“We have gone back to look at anything we have access to, and we can’t find any evidence of that,” Girod said. “But we don’t have access to everything. That is all we really can do — make sure that on our side of the house we are doing everything appropriately and properly.”

Milwaukee to lose top three scorers to transfer

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Milwaukee announced this week that the three leading scorers off of last season’s fifth-place Horizon League team have been given their release to transfer out of the program.

Jeremiah Bell (14.1 ppg) and Brock Stull (13.4 ppg), both junior guards, as well as sophomore forward Bryce Nze (10.3 ppg) will all pursue other opportunities, which is trouble for a program with a coach that just finished his first season and a roster that finished below .500 on the season.

“Our staff wishes this group of players nothing but the best,” coach Pat Baldwin said in the statement. “We never like to see players leave, but each student-athlete has a unique set of circumstances and feels what is best for them is somewhere else. As they all wish to pursue options at the high-major level, we do want to thank them for their contributions to the Milwaukee basketball program.”

Commission to unveil ideas to fix college basketball’s woes

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RALEIGH, N.C. (AP) — College basketball played an entire season amid a federal corruption investigation that magnified long-simmering troubles within the sport, from shady agent dealings to concerns over athletes who’d rather go straight to the pros.

Now it’s time to hear new ideas on how to fix the complex, wide-ranging problems.

On Wednesday morning, the commission headed by former Secretary of State Condoleezza Rice will present its proposed reforms to university presidents of the NCAA Board of Governors and the Division I Board of Directors at the NCAA headquarters in Indianapolis. And that starts what could be a complicated process in getting changes adopted and implemented for next season.

“I expect the proposals will be strong,” NCAA president Mark Emmert told The Associated Press. “They’ll certainly break with the status quo. That’s their charge and their mission. That’s what we need.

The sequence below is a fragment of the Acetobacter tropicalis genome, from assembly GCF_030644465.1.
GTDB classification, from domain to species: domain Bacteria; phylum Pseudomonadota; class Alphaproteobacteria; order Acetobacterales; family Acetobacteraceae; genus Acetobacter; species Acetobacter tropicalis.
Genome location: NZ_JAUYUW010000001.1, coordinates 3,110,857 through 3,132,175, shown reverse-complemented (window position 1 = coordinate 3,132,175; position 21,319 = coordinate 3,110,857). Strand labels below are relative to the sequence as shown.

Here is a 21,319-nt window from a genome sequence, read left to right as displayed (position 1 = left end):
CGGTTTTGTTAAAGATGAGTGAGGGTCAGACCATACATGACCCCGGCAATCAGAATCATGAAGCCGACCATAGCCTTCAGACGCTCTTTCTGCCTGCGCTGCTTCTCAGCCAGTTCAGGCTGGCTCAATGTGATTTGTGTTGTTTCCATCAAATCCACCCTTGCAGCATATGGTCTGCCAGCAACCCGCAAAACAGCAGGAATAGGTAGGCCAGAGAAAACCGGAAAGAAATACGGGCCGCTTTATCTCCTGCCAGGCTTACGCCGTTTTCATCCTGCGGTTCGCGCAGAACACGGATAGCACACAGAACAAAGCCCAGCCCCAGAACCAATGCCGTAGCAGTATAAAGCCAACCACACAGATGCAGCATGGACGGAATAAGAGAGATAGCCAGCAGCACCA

“I think it’s going to be a very good day for college sports,” he said.

That would be welcome, considering there has been no shortage of bad days in recent months.

The Commission on College Basketball formed in October , a few weeks after federal prosecutors announced they had charged 10 men — including assistant coaches at Arizona, Auburn, USC and Oklahoma State along with a top Adidas executive — in a fraud and bribery scandal.

The case involves hundreds of thousands of dollars in alleged bribes and kickbacks designed to influence recruits on choosing a school, agent or apparel company. And it has entangled schools such as Kansas, North Carolina State , Louisville and Miami , among others, though prosecutors withdrew a criminal complaint in Feburary against one of the defendants, a youth hoops program director.

Atlantic Coast Conference commissioner John Swofford said that case has put college sports in the position of reacting instead of proactively heading off yet-to-emerge problems.

“Sometimes unfortunately that’s what it takes,” Swofford told the AP. “You’d like to think that collectively the basketball world could’ve seen this coming and had the foresight to get out ahead of it. But that’s not reality. Organizations and people, we all sometimes need wake-up calls. And I see this as a wake-up call, and therefore an opportunity.”

One the Rice commission wants to seize.

It was charged with finding ways to reform and modernize rules, including looking at the NCAA’s relationship with the NBA, youth leagues, apparel companies and agents. It was also set to review an enforcement process that frequently takes years to resolve complicated cases of potentially major rules violations.

The commission features several prominent names in the sport, including former NBA stars Grant Hill and David Robinson, former Georgetown coach John Thompson III, retired college coach Mike Montgomery and Ohio State athletic director Gene Smith.

“The stage is set, certainly, given what’s happened with law enforcement and what we’ve seen in media reports around men’s basketball at the collegiate level,” Southeastern Conference commissioner Greg Sankey told the AP. “You involve Condoleezza Rice because you want an impactful outcome.”

After Rice presents Wednesday morning, the boards will meet to consider adopting the commission’s recommendations, either fully or in part. The next stop would be the Division I Council, a group mostly made up of athletic directors, to craft legislation for implementation.

Emmert said the council is already forming subgroups to deal with the targeted areas the commission is expected to address, with the goal of having legislation ready to be presented by August in time for next season.

Swofford, for one, said he’d prefer to end the one-and-done model of top NBA prospects arriving in college for one-year pit stops before turning professional, though that would also take agreement from the NBA. Swofford prefers a model similar to baseball by allowing high schoolers to go straight to the pros but require players who enter college to spend two years there.

He’d also like to see the NBA-run G League become a stronger developmental option for athletes who don’t want to come to college, a path recently chosen by former Syracuse recruit and McDonald’s All-American Darius Bazley.

Regardless, Swofford said, changes must be broad-based because “I don’t think there’s a silver bullet here” to fix everything. And he expects the commission to offer “substantive” findings.

“If we can’t react to something like this in a way that brings significant improvement to the system and to what we’re doing, shame on us,” Swofford said.